Cloud Security, Security Staff Acquisition & Development

Five ways to avoid common pitfalls that lead to breaches in the cloud

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Many cloud breaches are preventable – often the result of poor visibility and the inability to take action on discovered risks. It’s often common vulnerabilities – not novel attacks or zero-days – that lead to major, headline-grabbing breaches. 

These incidents underscore the importance of proactive security practices, comprehensive threat detection, timely patching, and continuous monitoring to mitigate potential risks and safeguard valuable data. To avoid becoming another casualty in the battle against cyber threats, data security has become a top priority.

Here are five common pitfalls that security teams face and how to avoid them:

Misconfigurations

Misconfigurations are a common cause of data breaches that start with free and open access to sensitive information often stored in Amazon S3, Azure, or Google Cloud Platform buckets. Take the European Volleyball Confederation breach. In this case, a publicly-exposed cloud storage bucket allowed unauthorized access to hundreds of passports and identity documents. Had the organization been aware of the security posture of their storage, they would have known where data was exposed. 

The LastPass incident serves as another stark reminder of the dangers posed by data misconfigurations. On two distinct occasions, lapses in security protocol led to compromised S3 credentials and subsequent customer data theft. Initially, cyber attackers exploited a known vulnerability to access a developer’s account, pilfering the LastPass source code among other valuable assets. Later, they leveraged stolen data and decryption keys to infiltrate LastPass’ AWS storage.

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To safeguard against such vulnerabilities, businesses must stay proactive, rooting their approach in data-centric security. Before potential breaches take place, it’s vital to use tooling such as data security posture management (DSPM) to fortify cloud data security. This involves cataloging sensitive data, identifying vulnerabilities, and managing access protocols. During an active breach, data detection and response (DDR) capabilities can detect threats by pinpointing unauthorized or anomalous activity. After containing the breach, organizations must actively evaluate compromised data, identify the exploited vulnerabilities, and take steps to prevent future occurrences.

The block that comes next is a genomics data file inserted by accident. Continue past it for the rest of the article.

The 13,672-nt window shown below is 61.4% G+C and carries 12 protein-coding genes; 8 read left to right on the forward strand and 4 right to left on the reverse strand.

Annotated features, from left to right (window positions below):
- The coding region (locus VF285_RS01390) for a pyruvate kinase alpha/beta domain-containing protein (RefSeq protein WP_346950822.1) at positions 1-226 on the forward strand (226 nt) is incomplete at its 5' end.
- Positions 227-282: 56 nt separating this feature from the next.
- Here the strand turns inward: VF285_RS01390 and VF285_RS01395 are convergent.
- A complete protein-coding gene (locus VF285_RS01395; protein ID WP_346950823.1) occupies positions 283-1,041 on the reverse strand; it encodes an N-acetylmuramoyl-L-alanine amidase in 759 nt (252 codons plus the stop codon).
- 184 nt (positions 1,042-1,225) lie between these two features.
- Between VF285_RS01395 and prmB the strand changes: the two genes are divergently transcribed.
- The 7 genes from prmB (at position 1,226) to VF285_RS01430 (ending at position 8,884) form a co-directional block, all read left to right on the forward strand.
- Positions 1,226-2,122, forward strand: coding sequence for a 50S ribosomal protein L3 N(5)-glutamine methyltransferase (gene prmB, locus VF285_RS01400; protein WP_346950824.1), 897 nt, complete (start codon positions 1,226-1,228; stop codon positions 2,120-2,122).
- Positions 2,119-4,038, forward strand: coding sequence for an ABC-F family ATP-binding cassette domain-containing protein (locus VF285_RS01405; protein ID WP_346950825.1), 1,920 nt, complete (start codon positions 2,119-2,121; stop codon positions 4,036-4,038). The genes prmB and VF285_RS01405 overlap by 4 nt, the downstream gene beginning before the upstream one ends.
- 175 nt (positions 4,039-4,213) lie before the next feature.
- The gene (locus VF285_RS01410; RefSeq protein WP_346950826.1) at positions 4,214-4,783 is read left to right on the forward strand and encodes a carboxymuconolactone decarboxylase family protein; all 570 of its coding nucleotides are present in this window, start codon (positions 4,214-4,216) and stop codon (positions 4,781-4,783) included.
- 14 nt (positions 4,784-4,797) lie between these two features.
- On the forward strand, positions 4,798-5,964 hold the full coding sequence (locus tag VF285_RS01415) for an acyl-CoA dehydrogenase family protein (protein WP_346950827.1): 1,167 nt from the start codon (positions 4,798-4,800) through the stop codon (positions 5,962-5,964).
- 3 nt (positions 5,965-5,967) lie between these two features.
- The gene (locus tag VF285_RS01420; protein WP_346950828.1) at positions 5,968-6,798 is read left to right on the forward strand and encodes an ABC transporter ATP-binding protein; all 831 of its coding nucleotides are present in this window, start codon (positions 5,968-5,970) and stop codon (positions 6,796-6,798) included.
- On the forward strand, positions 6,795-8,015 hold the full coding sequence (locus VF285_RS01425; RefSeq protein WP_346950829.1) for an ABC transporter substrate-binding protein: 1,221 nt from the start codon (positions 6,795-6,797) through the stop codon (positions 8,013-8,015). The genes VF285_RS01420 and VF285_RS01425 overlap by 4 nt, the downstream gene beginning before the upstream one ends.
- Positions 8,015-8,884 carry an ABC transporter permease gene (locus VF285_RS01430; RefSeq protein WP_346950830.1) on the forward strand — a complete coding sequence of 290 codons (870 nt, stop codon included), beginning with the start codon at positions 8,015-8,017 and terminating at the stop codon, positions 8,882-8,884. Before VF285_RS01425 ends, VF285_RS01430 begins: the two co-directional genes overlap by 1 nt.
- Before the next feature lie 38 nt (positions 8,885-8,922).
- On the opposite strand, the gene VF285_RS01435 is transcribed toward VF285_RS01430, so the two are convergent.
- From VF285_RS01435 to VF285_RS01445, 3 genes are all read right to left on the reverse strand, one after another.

Sensitive data in backups

Security teams often overlook backups. While an organization may have robust security measures in place for their live systems, security teams don’t always give the same level of attention to backups, leaving them vulnerable to unauthorized access. This oversight can prove disastrous, as demonstrated by the Uber breach. The breach stemmed from inadequate protection for backups that contained sensitive data and had no controls to limit visibility once someone accessed them. Despite Uber’s otherwise strong security practices, this overlooked vulnerability let attackers steal personal information from millions of passengers and drivers. 

It serves as another reminder that organizations must apply the same level of security to backups as live systems. Implementing encryption, access controls, and regular vulnerability assessments for backup data can help reduce the attack surface, safeguard sensitive information and prevent unauthorized access. Visibility and classification are crucial, and security teams also must keep the data fresh at all times to ensure that steps are taken to avoid falling victim to a breach. 

Lack of oversight